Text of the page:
Here’s the latest installment in the great war between Tesla Motors and The New York Times, launched after a Times reporter chronicled a troubled test drive of Tesla’s all-electric sedan. For background, see here; for additional commentary, just turn on your computer. There have been dozens of posts on the subject, from the Times’ public editor, GigaOm, Gawker, MIT Technology Review, Jalopnik. But the place to start is where our previous piece left off: with a post on the Tesla blog responding to the Times’ claims, written by chair Elon Musk.

You may have heard recently about an article written by John Broder from The New York Times that makes numerous claims about the performance of the Model S. We are upset by this article because it does not factually represent Tesla technology, which is designed and tested to operate well in both hot and cold climates. …

When Tesla first approached The New York Times about doing this story, it was supposed to be focused on future advancements in our Supercharger technology. There was no need to write a story about existing Superchargers on the East Coast, as that had already been done by Consumer Reports with no problems! We assumed that the reporter would be fair and impartial, as has been our experience with The New York Times, an organization that prides itself on journalistic integrity. As a result, we did not think to read his past articles and were unaware of his outright disdain for electric cars. We were played for a fool and as a result, let down the cause of electric vehicles. For that, I am deeply sorry.

It is not clear for whom Musk feels sorry, but it is quite clear whose feelings have been hurt: his own. It’s clear in the emotion behind his post, emotion that he bolsters with nine bullet-pointed counterarguments, five graphs of data from the car, two Google maps, and one annotated graphic from the Times article.

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The Tesla Model S

The Tesla Model S, in a sunnier climate.

Those reading Broder’s review were given the impression of a vehicle not ready for the rigors of highway travel — if not of a vehicle that had a flawed power-management system. Both Broder and Musk suggest that the cold weather during Broder’s journey from D.C. to the Boston area reduced its range, but Broder suggests that the car failed to give him accurate information about that reduction.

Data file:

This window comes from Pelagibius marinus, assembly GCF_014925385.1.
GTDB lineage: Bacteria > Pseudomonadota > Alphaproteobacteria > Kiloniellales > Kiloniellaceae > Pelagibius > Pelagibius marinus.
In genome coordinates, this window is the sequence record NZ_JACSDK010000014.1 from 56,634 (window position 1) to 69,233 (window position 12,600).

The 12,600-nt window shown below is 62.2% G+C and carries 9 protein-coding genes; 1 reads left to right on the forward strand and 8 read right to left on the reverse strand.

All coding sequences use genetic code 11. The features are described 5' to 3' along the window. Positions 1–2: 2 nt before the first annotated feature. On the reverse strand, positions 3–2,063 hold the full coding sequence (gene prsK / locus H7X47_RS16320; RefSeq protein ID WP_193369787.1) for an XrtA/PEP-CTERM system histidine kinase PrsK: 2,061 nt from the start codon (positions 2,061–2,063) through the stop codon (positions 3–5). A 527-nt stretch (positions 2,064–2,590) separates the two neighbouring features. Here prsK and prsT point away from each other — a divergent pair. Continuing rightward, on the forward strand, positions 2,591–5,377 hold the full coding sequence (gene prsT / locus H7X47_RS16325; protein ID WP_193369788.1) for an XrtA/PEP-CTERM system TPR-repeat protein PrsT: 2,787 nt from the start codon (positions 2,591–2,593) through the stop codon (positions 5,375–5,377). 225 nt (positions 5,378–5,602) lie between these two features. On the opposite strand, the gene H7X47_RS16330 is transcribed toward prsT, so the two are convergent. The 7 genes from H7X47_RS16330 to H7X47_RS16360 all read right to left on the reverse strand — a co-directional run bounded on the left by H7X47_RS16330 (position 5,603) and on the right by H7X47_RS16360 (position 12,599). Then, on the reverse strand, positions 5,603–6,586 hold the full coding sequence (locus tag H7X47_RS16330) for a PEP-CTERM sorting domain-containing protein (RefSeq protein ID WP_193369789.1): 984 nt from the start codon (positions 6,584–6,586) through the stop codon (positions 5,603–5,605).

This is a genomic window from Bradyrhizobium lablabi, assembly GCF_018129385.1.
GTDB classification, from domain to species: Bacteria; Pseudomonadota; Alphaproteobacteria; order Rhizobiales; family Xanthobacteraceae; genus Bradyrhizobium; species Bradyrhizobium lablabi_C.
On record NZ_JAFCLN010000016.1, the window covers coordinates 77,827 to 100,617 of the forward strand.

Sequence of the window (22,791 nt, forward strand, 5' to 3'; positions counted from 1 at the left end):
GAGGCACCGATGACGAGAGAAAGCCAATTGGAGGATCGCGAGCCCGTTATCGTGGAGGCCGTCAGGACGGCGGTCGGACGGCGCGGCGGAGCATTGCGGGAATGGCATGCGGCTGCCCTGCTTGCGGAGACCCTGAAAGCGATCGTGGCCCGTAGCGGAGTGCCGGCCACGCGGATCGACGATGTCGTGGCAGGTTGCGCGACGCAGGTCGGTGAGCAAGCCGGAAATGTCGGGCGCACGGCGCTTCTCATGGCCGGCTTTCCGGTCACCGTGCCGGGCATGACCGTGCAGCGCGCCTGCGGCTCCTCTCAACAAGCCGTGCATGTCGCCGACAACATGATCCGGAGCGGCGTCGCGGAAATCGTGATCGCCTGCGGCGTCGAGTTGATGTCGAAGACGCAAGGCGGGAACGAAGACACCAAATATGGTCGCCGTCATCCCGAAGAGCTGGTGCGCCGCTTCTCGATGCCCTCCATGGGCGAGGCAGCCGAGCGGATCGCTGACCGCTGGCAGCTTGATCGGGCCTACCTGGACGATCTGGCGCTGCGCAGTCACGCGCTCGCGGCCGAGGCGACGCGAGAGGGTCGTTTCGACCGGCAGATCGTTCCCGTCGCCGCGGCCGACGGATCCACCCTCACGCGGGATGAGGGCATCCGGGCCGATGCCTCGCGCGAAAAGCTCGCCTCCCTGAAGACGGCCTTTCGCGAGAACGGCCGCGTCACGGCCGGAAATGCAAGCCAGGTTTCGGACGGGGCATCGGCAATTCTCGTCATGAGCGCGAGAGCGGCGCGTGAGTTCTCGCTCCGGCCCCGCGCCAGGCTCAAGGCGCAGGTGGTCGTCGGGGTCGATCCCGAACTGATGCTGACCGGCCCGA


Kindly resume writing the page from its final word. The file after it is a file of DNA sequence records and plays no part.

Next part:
Oddly, this central premise is only a small part of Musk’s response — a response that, as the above-linked Gawker article notes, has been seen by many as definitive, a data-based refutation of Broder’s claims. After all, look at this chart:

tesla speed distance graph

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Broder’s article claims he set his cruise control at 54; it was actually at 60. He said he was driving 45 on the highway; it was more like 53. At one point he exceeded 80 miles an hour! The impression you’re meant to get here is that Broder misled his readers into thinking he took extreme measures to avoid draining the car’s battery and still it failed. Nope, says Musk, pointing at the chart. His numbers were off!

What’s missed, though, is the implication of that data for an objective reader. Broder did set his cruise control at about 60 mph for about 100 miles. He spent another 50 driving at just over 50 mph. Almost all of Broder’s driving was on highways, as was intended in the test drive. Is it actually a win for Musk to show that Broder drove at 50-60 mph on the interstate instead of 45-54?

Musk’s post uses a common rhetorical tactic: overwhelming the audience with small refutations of unimportant points to give an impression of overall victory. The Atlantic Wire has a graph-by-graph breakdown of how strong and important each point is to Musk’s case; on the whole, they aren’t that important.

One commonly cited point from Musk’s post suggests that Broder drove in circles at a rest-stop charging station. “When the Model S valiantly refused to die,” Musk writes, Broder “eventually plugged it in.” Musk offers a graph that shows no circling, no distance, just faster and slower driving. Broder has already responded to this claim: He was circling the rest stop trying to find the charging station. The graph loses.

Elon Musk is a smart man. He understands the damage the Times review did to his company’s reputation. He’d hoped, as noted above, that the paper would report “on future advancements in our Supercharger technology,” those free charging stations that Broder tried to reach — not do a trial that Consumer Reports had already completed to his satisfaction. When Broder and the Times didn’t comply, Musk responded forcefully and, if the online sentiment is any gauge, successfully.

Even by the standards of Musk’s data, the problem lies with Broder’s experience, not his reporting. It’s not a driver’s job to make sure the car works perfectly; it’s Musk’s job, Tesla’s. The problem isn’t whether Broder spent 47 minutes charging the car instead of 58, as Musk ridiculously suggests; it’s that electric vehicles are competing with perceptions and infrastructure determined by traditional cars.

Broder is expected to release a response to Musk’s criticisms this afternoon. It will once and for all clearly settle who the winner is in this fight: gasoline.